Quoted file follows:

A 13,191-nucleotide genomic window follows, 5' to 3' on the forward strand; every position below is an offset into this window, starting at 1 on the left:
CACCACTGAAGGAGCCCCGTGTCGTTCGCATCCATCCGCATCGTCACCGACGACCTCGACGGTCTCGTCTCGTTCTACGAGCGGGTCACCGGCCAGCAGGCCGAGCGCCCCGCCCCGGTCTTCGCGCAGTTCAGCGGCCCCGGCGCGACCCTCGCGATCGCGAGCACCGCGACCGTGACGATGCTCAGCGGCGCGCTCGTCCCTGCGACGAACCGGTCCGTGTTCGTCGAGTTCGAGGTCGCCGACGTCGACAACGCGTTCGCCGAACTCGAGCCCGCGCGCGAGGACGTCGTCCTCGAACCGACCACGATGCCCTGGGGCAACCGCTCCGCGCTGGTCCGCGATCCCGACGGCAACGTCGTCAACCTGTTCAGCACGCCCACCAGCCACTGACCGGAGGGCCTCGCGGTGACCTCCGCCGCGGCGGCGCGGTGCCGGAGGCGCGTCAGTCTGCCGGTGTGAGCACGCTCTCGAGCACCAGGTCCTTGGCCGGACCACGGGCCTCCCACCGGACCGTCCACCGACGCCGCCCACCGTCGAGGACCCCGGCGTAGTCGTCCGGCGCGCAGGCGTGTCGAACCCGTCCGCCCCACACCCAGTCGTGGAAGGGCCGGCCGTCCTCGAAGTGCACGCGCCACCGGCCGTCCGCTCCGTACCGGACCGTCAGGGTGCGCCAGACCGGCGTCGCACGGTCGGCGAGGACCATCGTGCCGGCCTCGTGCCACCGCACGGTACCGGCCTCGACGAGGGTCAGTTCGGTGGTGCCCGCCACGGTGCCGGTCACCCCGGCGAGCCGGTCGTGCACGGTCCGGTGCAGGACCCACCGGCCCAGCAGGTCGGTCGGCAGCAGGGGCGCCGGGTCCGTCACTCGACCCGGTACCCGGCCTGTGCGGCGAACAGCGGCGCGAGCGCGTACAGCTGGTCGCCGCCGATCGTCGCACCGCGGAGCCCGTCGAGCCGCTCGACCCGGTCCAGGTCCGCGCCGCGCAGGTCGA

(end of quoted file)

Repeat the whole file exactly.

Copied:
A 13,191-nucleotide genomic window follows, 5' to 3' on the forward strand; every position below is an offset into this window, starting at 1 on the left:
CACCACTGAAGGAGCCCCGTGTCGTTCGCATCCATCCGCATCGTCACCGACGACCTCGACGGTCTCGTCTCGTTCTACGAGCGGGTCACCGGCCAGCAGGCCGAGCGCCCCGCCCCGGTCTTCGCGCAGTTCAGCGGCCCCGGCGCGACCCTCGCGATCGCGAGCACCGCGACCGTGACGATGCTCAGCGGCGCGCTCGTCCCTGCGACGAACCGGTCCGTGTTCGTCGAGTTCGAGGTCGCCGACGTCGACAACGCGTTCGCCGAACTCGAGCCCGCGCGCGAGGACGTCGTCCTCGAACCGACCACGATGCCCTGGGGCAACCGCTCCGCGCTGGTCCGCGATCCCGACGGCAACGTCGTCAACCTGTTCAGCACGCCCACCAGCCACTGACCGGAGGGCCTCGCGGTGACCTCCGCCGCGGCGGCGCGGTGCCGGAGGCGCGTCAGTCTGCCGGTGTGAGCACGCTCTCGAGCACCAGGTCCTTGGCCGGACCACGGGCCTCCCACCGGACCGTCCACCGACGCCGCCCACCGTCGAGGACCCCGGCGTAGTCGTCCGGCGCGCAGGCGTGTCGAACCCGTCCGCCCCACACCCAGTCGTGGAAGGGCCGGCCGTCCTCGAAGTGCACGCGCCACCGGCCGTCCGCTCCGTACCGGACCGTCAGGGTGCGCCAGACCGGCGTCGCACGGTCGGCGAGGACCATCGTGCCGGCCTCGTGCCACCGCACGGTACCGGCCTCGACGAGGGTCAGTTCGGTGGTGCCCGCCACGGTGCCGGTCACCCCGGCGAGCCGGTCGTGCACGGTCCGGTGCAGGACCCACCGGCCCAGCAGGTCGGTCGGCAGCAGGGGCGCCGGGTCCGTCACTCGACCCGGTACCCGGCCTGTGCGGCGAACAGCGGCGCGAGCGCGTACAGCTGGTCGCCGCCGATCGTCGCACCGCGGAGCCCGTCGAGCCGCTCGACCCGGTCCAGGTCCGCGCCGCGCAGGTCGA